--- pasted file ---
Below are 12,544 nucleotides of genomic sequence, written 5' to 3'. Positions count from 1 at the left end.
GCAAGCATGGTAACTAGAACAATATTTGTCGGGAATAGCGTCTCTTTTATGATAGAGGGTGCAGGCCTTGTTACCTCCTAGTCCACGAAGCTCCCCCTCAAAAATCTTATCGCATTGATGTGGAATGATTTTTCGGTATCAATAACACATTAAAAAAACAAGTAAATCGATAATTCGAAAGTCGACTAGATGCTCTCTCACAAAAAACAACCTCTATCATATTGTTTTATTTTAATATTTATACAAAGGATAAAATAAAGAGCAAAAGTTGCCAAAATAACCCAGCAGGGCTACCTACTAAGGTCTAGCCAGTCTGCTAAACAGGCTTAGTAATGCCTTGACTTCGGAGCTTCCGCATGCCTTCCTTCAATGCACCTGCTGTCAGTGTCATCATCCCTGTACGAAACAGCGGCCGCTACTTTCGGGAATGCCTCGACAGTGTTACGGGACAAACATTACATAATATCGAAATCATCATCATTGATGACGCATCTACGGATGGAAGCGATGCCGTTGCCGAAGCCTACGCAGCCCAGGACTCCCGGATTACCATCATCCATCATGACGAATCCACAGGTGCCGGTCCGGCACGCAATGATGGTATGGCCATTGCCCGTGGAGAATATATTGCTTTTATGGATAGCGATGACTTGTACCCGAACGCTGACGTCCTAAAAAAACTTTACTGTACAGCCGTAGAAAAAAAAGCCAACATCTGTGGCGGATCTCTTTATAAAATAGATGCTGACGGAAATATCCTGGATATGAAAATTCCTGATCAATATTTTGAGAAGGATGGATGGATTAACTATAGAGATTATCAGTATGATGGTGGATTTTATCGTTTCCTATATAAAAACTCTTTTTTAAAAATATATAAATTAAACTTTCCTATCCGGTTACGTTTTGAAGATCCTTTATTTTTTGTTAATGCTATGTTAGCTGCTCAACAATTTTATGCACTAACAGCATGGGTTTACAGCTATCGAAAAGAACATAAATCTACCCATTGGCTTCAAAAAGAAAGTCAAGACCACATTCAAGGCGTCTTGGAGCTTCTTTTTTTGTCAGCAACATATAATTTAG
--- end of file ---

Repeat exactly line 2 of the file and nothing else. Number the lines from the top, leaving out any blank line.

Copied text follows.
GCAAGCATGGTAACTAGAACAATATTTGTCGGGAATAGCGTCTCTTTTATGATAGAGGGTGCAGGCCTTGTTACCTCCTAGTCCACGAAGCTCCCCCTCAAAAATCTTATCGCATTGATGTGGAATGATTTTTCGGTATCAATAACACATTAAAAAAACAAGTAAATCGATAATTCGAAAGTCGACTAGATGCTCTCTCACAAAAAACAACCTCTATCATATTGTTTTATTTTAATATTTATACAAAGGATAAAATAAAGAGCAAAAGTTGCCAAAATAACCCAGCAGGGCTACCTACTAAGGTCTAGCCAGTCTGCTAAACAGGCTTAGTAATGCCTTGACTTCGGAGCTTCCGCATGCCTTCCTTCAATGCACCTGCTGTCAGTGTCATCATCCCTGTACGAAACAGCGGCCGCTACTTTCGGGAATGCCTCGACAGTGTTACGGGACAAACATTACATAATATCGAAATCATCATCATTGATGACGCATCTACGGATGGAAGCGATGCCGTTGCCGAAGCCTACGCAGCCCAGGACTCCCGGATTACCATCATCCATCATGACGAATCCACAGGTGCCGGTCCGGCACGCAATGATGGTATGGCCATTGCCCGTGGAGAATATATTGCTTTTATGGATAGCGATGACTTGTACCCGAACGCTGACGTCCTAAAAAAACTTTACTGTACAGCCGTAGAAAAAAAAGCCAACATCTGTGGCGGATCTCTTTATAAAATAGATGCTGACGGAAATATCCTGGATATGAAAATTCCTGATCAATATTTTGAGAAGGATGGATGGATTAACTATAGAGATTATCAGTATGATGGTGGATTTTATCGTTTCCTATATAAAAACTCTTTTTTAAAAATATATAAATTAAACTTTCCTATCCGGTTACGTTTTGAAGATCCTTTATTTTTTGTTAATGCTATGTTAGCTGCTCAACAATTTTATGCACTAACAGCATGGGTTTACAGCTATCGAAAAGAACATAAATCTACCCATTGGCTTCAAAAAGAAAGTCAAGACCACATTCAAGGCGTCTTGGAGCTTCTTTTTTTGTCAGCAACATATAATTTAG